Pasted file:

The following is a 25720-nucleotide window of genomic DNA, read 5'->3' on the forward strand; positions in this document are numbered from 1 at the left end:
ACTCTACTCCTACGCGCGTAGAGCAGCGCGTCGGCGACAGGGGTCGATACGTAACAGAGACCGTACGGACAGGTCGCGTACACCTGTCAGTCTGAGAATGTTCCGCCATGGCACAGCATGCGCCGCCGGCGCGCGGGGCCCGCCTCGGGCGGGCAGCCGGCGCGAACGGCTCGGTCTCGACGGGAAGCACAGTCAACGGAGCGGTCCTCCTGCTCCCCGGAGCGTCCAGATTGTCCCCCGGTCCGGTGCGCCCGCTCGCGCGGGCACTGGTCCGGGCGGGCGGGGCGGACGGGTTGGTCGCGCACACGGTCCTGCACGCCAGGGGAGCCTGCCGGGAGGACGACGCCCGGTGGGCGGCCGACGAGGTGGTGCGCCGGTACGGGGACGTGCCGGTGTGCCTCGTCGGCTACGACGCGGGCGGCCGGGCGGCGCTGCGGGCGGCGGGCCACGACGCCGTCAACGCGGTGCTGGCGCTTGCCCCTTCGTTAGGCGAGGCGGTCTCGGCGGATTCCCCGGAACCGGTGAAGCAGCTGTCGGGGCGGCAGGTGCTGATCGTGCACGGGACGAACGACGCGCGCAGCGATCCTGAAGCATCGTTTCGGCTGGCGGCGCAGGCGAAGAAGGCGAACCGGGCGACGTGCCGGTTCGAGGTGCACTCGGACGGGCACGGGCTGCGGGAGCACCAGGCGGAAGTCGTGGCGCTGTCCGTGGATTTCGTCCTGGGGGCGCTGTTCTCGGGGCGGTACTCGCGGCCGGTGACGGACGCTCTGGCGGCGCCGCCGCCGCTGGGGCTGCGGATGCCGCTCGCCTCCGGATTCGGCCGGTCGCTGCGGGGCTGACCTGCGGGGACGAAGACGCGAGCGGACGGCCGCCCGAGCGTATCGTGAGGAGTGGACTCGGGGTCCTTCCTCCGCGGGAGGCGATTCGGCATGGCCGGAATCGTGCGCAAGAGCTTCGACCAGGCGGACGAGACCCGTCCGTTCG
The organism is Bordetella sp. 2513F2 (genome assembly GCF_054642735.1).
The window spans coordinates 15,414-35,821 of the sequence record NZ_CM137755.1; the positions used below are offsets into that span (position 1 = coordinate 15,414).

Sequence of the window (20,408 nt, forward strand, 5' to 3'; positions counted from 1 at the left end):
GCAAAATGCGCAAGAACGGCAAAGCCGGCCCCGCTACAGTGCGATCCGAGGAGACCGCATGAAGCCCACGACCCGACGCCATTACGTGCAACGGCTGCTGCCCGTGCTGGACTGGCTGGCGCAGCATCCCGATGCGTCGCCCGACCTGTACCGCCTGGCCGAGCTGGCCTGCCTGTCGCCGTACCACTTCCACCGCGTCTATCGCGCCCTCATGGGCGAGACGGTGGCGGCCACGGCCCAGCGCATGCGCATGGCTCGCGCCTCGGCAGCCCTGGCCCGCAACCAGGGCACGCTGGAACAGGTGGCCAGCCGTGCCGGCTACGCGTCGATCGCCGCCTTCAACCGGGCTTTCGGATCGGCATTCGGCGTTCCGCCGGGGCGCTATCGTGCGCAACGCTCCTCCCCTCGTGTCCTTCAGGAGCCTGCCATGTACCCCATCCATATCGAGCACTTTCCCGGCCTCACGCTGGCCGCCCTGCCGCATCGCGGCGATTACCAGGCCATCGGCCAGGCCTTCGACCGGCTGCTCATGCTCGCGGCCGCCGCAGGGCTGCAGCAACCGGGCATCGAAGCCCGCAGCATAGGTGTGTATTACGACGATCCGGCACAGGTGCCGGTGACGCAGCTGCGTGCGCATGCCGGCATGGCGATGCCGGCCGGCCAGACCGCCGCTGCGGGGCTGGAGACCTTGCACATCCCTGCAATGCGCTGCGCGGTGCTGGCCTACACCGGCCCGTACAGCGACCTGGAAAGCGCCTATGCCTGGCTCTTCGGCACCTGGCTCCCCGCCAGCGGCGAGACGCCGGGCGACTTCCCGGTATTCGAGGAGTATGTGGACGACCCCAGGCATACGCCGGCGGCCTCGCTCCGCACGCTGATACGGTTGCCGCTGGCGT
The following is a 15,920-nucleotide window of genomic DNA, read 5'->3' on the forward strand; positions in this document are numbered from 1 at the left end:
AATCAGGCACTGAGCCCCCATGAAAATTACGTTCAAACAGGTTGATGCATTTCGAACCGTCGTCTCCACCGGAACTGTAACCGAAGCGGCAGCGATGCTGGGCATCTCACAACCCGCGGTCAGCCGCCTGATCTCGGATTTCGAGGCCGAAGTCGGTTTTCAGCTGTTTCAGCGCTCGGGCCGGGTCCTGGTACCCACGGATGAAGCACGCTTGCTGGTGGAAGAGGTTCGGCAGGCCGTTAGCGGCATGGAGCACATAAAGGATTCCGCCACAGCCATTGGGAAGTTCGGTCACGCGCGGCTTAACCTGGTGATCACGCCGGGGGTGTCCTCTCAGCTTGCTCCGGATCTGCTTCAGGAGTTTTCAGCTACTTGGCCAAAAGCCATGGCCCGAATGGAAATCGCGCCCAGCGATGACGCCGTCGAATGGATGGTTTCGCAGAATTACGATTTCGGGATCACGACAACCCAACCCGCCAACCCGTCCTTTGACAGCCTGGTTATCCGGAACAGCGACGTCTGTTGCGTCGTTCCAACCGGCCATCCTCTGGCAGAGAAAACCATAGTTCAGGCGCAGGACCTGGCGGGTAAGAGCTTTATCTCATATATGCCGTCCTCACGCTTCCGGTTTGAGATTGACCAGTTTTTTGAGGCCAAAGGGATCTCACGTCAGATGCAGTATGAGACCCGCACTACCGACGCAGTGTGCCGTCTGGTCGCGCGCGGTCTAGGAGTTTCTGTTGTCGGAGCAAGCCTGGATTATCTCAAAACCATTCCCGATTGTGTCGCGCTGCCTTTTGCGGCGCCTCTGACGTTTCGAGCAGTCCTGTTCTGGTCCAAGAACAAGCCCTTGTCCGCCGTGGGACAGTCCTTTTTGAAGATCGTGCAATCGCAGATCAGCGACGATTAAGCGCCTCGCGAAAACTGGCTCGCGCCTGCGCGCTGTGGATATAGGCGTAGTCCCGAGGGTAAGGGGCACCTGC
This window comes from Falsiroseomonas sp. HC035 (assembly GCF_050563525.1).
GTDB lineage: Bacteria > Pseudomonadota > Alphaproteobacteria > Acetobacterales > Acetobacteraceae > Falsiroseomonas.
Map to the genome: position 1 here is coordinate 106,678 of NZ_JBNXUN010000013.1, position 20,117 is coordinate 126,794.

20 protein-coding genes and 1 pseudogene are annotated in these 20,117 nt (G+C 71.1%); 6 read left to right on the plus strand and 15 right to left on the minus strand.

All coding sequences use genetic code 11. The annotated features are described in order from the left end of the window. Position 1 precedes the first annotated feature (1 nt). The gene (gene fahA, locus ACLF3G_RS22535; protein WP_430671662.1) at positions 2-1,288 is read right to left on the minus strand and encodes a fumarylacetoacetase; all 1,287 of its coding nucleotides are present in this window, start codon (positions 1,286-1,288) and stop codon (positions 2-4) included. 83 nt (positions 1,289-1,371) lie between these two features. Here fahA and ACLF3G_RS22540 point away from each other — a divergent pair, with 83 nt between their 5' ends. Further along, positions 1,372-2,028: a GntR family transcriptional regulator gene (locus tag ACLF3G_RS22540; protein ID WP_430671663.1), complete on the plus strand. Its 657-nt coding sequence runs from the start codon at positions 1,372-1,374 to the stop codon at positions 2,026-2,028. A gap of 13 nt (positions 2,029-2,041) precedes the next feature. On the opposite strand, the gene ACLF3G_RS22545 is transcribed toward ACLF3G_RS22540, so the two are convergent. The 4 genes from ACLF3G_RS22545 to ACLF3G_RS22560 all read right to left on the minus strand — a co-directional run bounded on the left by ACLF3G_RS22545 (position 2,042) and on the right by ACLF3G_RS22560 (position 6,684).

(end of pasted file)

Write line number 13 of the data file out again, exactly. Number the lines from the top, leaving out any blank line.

All coding sequences use genetic code 11. The annotated features are described in order from the left end of the window. Position 1 precedes the first annotated feature (1 nt). The gene (gene fahA, locus ACLF3G_RS22535; protein WP_430671662.1) at positions 2-1,288 is read right to left on the minus strand and encodes a fumarylacetoacetase; all 1,287 of its coding nucleotides are present in this window, start codon (positions 1,286-1,288) and stop codon (positions 2-4) included. 83 nt (positions 1,289-1,371) lie between these two features. Here fahA and ACLF3G_RS22540 point away from each other — a divergent pair, with 83 nt between their 5' ends. Further along, positions 1,372-2,028: a GntR family transcriptional regulator gene (locus tag ACLF3G_RS22540; protein ID WP_430671663.1), complete on the plus strand. Its 657-nt coding sequence runs from the start codon at positions 1,372-1,374 to the stop codon at positions 2,026-2,028. A gap of 13 nt (positions 2,029-2,041) precedes the next feature. On the opposite strand, the gene ACLF3G_RS22545 is transcribed toward ACLF3G_RS22540, so the two are convergent. The 4 genes from ACLF3G_RS22545 to ACLF3G_RS22560 all read right to left on the minus strand — a co-directional run bounded on the left by ACLF3G_RS22545 (position 2,042) and on the right by ACLF3G_RS22560 (position 6,684).